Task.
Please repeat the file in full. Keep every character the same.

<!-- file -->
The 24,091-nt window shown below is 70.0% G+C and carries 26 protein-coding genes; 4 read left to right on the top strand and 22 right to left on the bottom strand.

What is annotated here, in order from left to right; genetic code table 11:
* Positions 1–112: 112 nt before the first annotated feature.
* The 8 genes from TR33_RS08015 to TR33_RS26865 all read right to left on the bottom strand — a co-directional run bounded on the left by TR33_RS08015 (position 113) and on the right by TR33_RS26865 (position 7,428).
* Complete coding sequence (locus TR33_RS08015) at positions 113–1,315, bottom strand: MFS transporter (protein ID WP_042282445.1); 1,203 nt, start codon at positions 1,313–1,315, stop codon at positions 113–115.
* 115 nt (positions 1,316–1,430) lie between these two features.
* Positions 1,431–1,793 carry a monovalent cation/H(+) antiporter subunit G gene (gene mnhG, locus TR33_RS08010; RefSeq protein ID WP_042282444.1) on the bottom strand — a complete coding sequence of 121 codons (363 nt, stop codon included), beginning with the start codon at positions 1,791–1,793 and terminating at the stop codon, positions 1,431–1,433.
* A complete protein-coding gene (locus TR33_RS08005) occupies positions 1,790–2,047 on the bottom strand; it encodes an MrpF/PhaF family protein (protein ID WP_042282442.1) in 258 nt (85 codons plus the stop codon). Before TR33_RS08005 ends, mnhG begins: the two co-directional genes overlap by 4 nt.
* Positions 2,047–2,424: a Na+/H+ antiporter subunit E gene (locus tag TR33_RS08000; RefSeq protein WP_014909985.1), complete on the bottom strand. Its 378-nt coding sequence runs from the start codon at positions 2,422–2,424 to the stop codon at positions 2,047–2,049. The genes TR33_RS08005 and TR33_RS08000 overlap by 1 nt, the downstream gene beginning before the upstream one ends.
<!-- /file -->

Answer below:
The 24,091-nt window shown below is 70.0% G+C and carries 26 protein-coding genes; 4 read left to right on the top strand and 22 right to left on the bottom strand.

What is annotated here, in order from left to right; genetic code table 11:
* Positions 1–112: 112 nt before the first annotated feature.
* The 8 genes from TR33_RS08015 to TR33_RS26865 all read right to left on the bottom strand — a co-directional run bounded on the left by TR33_RS08015 (position 113) and on the right by TR33_RS26865 (position 7,428).
* Complete coding sequence (locus TR33_RS08015) at positions 113–1,315, bottom strand: MFS transporter (protein ID WP_042282445.1); 1,203 nt, start codon at positions 1,313–1,315, stop codon at positions 113–115.
* 115 nt (positions 1,316–1,430) lie between these two features.
* Positions 1,431–1,793 carry a monovalent cation/H(+) antiporter subunit G gene (gene mnhG, locus TR33_RS08010; RefSeq protein ID WP_042282444.1) on the bottom strand — a complete coding sequence of 121 codons (363 nt, stop codon included), beginning with the start codon at positions 1,791–1,793 and terminating at the stop codon, positions 1,431–1,433.
* A complete protein-coding gene (locus TR33_RS08005) occupies positions 1,790–2,047 on the bottom strand; it encodes an MrpF/PhaF family protein (protein ID WP_042282442.1) in 258 nt (85 codons plus the stop codon). Before TR33_RS08005 ends, mnhG begins: the two co-directional genes overlap by 4 nt.
* Positions 2,047–2,424: a Na+/H+ antiporter subunit E gene (locus tag TR33_RS08000; RefSeq protein WP_014909985.1), complete on the bottom strand. Its 378-nt coding sequence runs from the start codon at positions 2,422–2,424 to the stop codon at positions 2,047–2,049. The genes TR33_RS08005 and TR33_RS08000 overlap by 1 nt, the downstream gene beginning before the upstream one ends.